Is Your Outdoor Trip Plan Rescue-Worthy?
You’ve got your gear checked and double checked. Your map is loaded on your GPS, you’ve got a printed copy stored somewhere safe. The weather looks beautiful. It’s time to hit the road on your latest epic adventure. But where’s your trip plan? Wait…oops…you didn’t write one did you? A trip plan is an invaluable tool should something go wrong and here’s what you need to include in your trip plan.
What Is a Trip Plan?
A trip plan is an essential safety tool for anyone embarking on a trip outside. It’s planning tool that mountaineers, backcountry skiers and snowboarders, and guides use to organize, plan, and execute their adventures. How complicated your trip plan needs to be depends on several factors.
- Are you doing something new or dangerous? If it’s a simple day out hiking, you might not need a full-blown trip plan, but you certainly need to inform someone on where you are going, what you’re wearing and driving, and when you plan on returning.
- Are you traveling off-trail? Going solo? Any off-trail or solo adventure should be taken seriously and a trip plan should be left with someone you trust.
- Are you traveling with a big group? If so a trip plan is an extremely useful tool for tracking group gear, meeting points, and any special needs within the group.
- Will you be gone for multiple days? Consider a trip plan that takes into account where you plan on sleeping, what you’ll be doing, and when you plan on getting back.
Consider creating a trip plan template for your trips. A template makes it easy to have your trip plan ready in a jiffy.
Things to Include in Your Trip Plan: Who, What, When, and Where
Depending on activity and group size, your trip plan may be long or short. When you’ve got a group, use something like Google Docs to create a trip plan that can easily be shared and edited between the group.
Where are You Going?
Trip plans contain a detailed description of where you will be. Include key pieces of information such as what trailhead you’ll be parking at as well as a description of the vehicle you’ll be driving. That way, if something happens, search and rescue can start by locating your vehicle.
For riskier sports like climbing, mountaineering, bushwhacking, hunting or backcountry touring be sure to include a digital map of your route. Use a tool like Hillmap if you are traveling along a non-standard trail, or include a link using AllTrails. Most search and rescue personnel (SAR) encourage you to have a GPX file of your route. A GPX file helps SAR members start their search.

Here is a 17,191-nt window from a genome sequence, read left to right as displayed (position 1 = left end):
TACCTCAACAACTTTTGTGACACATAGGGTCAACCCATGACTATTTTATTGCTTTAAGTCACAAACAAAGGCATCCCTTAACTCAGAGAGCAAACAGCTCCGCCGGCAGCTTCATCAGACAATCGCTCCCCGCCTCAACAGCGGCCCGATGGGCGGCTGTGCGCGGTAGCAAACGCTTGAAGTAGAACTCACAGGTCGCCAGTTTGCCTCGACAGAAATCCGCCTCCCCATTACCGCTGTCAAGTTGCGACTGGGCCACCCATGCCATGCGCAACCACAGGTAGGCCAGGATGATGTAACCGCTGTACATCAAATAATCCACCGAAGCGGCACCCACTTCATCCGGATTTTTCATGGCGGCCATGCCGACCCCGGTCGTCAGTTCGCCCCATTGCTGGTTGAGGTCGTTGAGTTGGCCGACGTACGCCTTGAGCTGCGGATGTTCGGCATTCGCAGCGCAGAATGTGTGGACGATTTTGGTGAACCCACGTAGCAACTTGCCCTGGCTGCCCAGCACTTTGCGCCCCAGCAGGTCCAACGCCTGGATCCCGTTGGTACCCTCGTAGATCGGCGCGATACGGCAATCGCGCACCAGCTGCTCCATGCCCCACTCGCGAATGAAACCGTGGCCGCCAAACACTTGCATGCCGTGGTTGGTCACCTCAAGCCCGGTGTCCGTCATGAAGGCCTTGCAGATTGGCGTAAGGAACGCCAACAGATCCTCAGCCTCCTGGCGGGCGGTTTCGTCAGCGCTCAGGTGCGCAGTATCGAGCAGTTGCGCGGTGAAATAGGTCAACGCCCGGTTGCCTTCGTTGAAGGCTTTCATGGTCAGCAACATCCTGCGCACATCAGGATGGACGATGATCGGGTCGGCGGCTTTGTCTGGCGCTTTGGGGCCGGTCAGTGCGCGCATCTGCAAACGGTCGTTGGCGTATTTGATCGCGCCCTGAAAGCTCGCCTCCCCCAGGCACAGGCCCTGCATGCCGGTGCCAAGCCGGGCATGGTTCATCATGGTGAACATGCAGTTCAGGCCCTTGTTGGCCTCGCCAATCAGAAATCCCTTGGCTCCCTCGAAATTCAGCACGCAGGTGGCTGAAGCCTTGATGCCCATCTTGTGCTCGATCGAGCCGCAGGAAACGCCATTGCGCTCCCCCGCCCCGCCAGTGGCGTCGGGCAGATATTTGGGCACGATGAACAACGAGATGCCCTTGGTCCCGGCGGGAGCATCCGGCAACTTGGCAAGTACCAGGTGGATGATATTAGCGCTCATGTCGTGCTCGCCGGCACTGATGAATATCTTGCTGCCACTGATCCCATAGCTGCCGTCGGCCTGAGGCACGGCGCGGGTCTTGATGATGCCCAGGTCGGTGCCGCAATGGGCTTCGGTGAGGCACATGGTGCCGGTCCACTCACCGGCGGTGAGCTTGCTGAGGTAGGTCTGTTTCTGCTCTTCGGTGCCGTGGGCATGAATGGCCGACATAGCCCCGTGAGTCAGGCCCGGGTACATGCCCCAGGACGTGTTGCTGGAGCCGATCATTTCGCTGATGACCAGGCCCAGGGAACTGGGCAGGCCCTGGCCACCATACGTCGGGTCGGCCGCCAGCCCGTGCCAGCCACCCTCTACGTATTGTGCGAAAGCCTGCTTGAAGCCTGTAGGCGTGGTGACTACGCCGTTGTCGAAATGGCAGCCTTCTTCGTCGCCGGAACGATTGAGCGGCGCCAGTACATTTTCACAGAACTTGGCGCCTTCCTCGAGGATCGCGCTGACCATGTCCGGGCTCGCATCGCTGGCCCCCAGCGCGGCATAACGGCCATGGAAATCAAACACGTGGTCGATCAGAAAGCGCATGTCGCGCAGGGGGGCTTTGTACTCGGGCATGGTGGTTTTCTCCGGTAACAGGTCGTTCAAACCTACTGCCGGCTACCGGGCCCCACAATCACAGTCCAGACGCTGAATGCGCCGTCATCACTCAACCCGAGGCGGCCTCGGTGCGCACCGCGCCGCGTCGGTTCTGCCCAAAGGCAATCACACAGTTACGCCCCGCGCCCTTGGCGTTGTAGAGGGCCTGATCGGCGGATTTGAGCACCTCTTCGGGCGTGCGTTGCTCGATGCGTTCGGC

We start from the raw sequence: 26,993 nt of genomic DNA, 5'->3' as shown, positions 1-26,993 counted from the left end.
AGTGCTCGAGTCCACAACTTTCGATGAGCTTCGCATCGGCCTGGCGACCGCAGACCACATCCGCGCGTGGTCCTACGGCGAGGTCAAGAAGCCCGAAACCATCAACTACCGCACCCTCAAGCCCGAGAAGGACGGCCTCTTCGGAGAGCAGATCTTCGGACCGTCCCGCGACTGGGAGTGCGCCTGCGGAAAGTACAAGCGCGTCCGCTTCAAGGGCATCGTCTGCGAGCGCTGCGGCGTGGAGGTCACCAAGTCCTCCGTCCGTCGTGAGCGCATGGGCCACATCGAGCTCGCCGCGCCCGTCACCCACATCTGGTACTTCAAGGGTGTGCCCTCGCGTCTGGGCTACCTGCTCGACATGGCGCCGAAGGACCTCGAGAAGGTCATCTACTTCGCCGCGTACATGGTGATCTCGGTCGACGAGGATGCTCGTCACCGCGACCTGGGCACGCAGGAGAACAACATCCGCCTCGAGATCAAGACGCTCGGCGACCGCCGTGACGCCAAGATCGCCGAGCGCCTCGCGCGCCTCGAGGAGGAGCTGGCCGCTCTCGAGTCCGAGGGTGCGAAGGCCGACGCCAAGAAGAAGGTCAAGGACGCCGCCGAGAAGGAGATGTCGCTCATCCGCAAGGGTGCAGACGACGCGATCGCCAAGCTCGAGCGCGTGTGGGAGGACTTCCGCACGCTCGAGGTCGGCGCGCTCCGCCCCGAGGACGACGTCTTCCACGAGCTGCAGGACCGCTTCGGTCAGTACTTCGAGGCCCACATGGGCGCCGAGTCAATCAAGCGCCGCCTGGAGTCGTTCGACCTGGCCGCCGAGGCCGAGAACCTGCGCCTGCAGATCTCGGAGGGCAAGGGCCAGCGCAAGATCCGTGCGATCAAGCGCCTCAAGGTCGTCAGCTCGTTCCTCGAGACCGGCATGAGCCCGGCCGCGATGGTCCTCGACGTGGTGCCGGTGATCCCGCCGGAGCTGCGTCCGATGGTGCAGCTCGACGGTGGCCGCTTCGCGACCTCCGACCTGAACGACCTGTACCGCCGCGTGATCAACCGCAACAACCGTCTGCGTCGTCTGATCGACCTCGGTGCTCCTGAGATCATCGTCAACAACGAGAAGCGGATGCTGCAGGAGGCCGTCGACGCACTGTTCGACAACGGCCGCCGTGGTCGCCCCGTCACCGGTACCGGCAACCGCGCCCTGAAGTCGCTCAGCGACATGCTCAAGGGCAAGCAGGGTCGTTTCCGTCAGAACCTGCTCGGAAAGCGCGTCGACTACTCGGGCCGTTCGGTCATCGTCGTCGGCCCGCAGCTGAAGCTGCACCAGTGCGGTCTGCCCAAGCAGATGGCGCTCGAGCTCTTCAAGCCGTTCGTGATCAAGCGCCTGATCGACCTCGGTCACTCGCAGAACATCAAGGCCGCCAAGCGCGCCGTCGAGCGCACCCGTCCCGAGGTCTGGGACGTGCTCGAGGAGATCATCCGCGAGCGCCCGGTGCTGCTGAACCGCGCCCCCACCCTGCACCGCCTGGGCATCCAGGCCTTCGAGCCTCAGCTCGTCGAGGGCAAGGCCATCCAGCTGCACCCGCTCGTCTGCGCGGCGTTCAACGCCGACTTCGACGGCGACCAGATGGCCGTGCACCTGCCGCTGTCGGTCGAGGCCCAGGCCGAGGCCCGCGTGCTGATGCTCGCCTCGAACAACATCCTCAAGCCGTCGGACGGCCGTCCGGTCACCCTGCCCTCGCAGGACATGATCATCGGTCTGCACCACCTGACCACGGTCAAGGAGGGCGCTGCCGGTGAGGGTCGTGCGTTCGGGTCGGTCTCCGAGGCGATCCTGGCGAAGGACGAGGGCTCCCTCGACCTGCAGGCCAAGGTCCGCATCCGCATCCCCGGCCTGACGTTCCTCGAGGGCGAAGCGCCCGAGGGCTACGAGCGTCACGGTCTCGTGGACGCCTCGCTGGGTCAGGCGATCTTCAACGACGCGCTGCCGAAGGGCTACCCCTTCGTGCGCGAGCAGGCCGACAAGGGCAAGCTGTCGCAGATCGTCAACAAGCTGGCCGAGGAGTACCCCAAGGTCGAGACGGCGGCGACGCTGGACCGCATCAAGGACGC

If you’ll be gone for multiple days, be sure to describe where you plan on camping each night. It’s ok if you don’t have every last detail figured out, but having a rough plan will help immensely should there be an emergency. Even something as simple as a daily mileage goal can help narrow down a search area.
Your Trip Plan Should Include a Lot of “Whats”
In your trip plan spell out what you are doing. Are you biking, camping, then climbing a peak? Say so. Stating your activities helps clue in SAR to where you may be or what may have gone wrong. This also helps you start to think about what you are bringing. If you’re spending the night, include a description of your tent. Think about it, SAR may be able to find your camp, but not you.
One important aspect of search and rescue is understanding how prepared the victim (in this case you or a party member) is. Having a list of what you are bringing not only tells SAR how prepared you are, but it also helps you get organized.
If you’re on a group trip, using Google Docs and having a gear list keeps everyone organized. Try sorting out individual and group gear. Make sure to note any special items you may need for your journey. If you’re out on a simple day hike, you probably don’t need an exhaustive list but do check that you have packed the 10 Essentials.
Another big “what” is weather and conditions. For winter journeys, be sure to include your avalanche conditions analysis. Note any special weather you may be concerned about such as storms, rain, or excessive heat.
Who Will be with You?
This is another big item a lot of people fail to include in their trip plan. Trip plans should include a description of each of the party members. Note any special medical needs and allergies. Another good idea is to note any clothing. You may have seen my bright red windbreaker. I wear this color specifically to be seen in an alpine environment. You bet that I’ll note it on my trip plan that I usually wear a bright red or blue jacket.
Who is the first person to call in the event of an emergency? The person you leave your trip plan with should have detailed instructions on what to do if you don’t make it back. In the case of Colorado, direct them to the sheriff’s office in the county you will be traveling in.
When are You Leaving and When Will You Be Back?
Each trip plan should have the details about when you are leaving and when you expect to be home. It’s ok if you can’t quite pinpoint the exact minute you’ll be back to the car. Give a timeframe such as I expect to be back early in the evening.
Leave Your Trip Plan with Someone at Home
All of that planning will be in vain unless you give your trip plan to someone. Some people may be a bit nervous with all the information. Simply tell them what area you are going to and when you expect to return. Ask them to reach out to you if they haven’t heard from you (sometimes it’s easy to forget after getting back from an epic adventure). If they still haven’t heard from you, give them a time at which they should call search and rescue.
Now that your trip plan is bomber-proof, you’re finally ready to get out there and have that kick-ass epic adventure. What else do you do to safely prepare for your outdoor adventures?